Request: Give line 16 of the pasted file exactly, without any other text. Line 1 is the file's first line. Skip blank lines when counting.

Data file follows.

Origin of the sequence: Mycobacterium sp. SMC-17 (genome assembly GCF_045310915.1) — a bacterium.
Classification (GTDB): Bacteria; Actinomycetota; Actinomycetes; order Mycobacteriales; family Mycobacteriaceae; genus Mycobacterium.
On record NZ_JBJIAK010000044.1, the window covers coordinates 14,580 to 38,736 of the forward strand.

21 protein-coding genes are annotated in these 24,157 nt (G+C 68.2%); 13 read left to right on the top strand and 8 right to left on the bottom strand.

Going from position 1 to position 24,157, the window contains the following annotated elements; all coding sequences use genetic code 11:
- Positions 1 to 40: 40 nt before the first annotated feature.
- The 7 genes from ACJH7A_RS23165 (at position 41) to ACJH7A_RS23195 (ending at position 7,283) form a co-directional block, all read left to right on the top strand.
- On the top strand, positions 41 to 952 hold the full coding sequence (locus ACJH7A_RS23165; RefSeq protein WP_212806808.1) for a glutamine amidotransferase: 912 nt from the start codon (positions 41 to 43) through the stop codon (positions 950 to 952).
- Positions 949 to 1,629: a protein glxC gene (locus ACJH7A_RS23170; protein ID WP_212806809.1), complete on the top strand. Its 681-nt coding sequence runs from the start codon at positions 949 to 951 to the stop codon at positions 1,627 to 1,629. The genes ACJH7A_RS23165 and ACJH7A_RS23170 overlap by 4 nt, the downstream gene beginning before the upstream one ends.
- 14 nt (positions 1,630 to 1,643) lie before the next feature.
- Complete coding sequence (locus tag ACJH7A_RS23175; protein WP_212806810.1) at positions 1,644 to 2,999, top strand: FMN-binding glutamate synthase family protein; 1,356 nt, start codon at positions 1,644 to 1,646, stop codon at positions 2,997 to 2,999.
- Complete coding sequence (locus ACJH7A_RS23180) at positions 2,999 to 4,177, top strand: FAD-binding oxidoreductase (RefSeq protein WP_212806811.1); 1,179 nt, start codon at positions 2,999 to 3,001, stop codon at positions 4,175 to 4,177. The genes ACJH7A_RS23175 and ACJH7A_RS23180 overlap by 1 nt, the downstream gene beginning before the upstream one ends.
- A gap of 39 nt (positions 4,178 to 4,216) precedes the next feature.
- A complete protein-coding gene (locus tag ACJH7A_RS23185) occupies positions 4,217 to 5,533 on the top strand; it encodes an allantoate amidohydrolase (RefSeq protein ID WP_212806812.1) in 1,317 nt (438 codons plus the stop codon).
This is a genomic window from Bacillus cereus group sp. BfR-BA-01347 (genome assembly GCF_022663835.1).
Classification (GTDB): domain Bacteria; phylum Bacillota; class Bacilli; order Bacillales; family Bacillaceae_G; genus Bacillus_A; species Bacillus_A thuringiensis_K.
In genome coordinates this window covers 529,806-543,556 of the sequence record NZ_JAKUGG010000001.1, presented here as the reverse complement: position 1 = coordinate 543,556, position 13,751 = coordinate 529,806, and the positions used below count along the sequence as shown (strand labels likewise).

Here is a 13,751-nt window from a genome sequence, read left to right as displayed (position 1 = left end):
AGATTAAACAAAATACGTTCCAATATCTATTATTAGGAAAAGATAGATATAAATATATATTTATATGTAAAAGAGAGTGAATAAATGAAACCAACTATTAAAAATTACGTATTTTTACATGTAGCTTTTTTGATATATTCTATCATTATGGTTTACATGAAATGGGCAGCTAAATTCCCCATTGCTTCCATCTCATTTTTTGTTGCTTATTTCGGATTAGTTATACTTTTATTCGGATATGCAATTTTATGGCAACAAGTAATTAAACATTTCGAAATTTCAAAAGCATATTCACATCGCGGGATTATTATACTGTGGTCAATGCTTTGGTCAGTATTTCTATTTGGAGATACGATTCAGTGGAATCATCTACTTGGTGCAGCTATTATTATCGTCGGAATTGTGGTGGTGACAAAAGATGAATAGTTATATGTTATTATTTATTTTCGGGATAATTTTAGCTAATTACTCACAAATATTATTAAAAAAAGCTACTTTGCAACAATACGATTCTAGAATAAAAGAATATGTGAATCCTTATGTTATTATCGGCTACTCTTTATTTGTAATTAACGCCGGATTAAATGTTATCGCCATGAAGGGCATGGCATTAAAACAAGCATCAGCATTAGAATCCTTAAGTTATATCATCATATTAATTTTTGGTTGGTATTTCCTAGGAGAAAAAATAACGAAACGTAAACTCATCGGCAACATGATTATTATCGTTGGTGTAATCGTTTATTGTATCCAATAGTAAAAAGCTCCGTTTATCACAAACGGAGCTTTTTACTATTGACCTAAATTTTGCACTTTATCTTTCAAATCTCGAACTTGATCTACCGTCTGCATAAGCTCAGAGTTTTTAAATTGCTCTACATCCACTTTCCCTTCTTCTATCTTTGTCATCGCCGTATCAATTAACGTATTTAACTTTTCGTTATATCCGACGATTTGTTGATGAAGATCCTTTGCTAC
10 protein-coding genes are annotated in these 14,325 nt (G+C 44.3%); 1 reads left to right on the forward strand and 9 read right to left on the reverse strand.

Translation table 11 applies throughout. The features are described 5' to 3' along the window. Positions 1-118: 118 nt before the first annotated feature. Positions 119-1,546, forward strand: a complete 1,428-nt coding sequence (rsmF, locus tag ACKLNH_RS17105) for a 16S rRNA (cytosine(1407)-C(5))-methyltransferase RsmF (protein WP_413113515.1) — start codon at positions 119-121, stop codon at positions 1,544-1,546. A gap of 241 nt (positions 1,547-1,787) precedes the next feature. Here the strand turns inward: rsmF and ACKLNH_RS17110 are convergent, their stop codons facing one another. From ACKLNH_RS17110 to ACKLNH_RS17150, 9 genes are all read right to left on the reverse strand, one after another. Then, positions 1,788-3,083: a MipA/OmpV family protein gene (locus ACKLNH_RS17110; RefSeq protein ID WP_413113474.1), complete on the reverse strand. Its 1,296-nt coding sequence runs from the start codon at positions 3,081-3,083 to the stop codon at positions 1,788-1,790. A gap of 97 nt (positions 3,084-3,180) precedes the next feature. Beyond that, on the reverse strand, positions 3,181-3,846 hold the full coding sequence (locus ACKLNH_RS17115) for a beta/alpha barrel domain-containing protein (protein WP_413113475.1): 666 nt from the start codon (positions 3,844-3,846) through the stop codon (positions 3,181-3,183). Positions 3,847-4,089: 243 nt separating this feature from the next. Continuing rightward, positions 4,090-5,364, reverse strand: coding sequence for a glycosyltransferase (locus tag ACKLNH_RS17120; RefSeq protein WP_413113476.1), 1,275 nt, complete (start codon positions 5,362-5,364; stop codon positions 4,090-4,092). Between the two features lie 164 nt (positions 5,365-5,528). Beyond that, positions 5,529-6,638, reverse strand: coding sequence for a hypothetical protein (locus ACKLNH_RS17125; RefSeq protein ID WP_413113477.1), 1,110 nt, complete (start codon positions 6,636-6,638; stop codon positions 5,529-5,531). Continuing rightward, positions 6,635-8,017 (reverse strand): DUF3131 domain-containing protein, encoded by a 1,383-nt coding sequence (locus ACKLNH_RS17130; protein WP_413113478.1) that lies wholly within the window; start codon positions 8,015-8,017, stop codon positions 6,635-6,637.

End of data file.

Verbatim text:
Classification (GTDB): domain Bacteria; phylum Bacillota; class Bacilli; order Bacillales; family Bacillaceae_G; genus Bacillus_A; species Bacillus_A thuringiensis_K.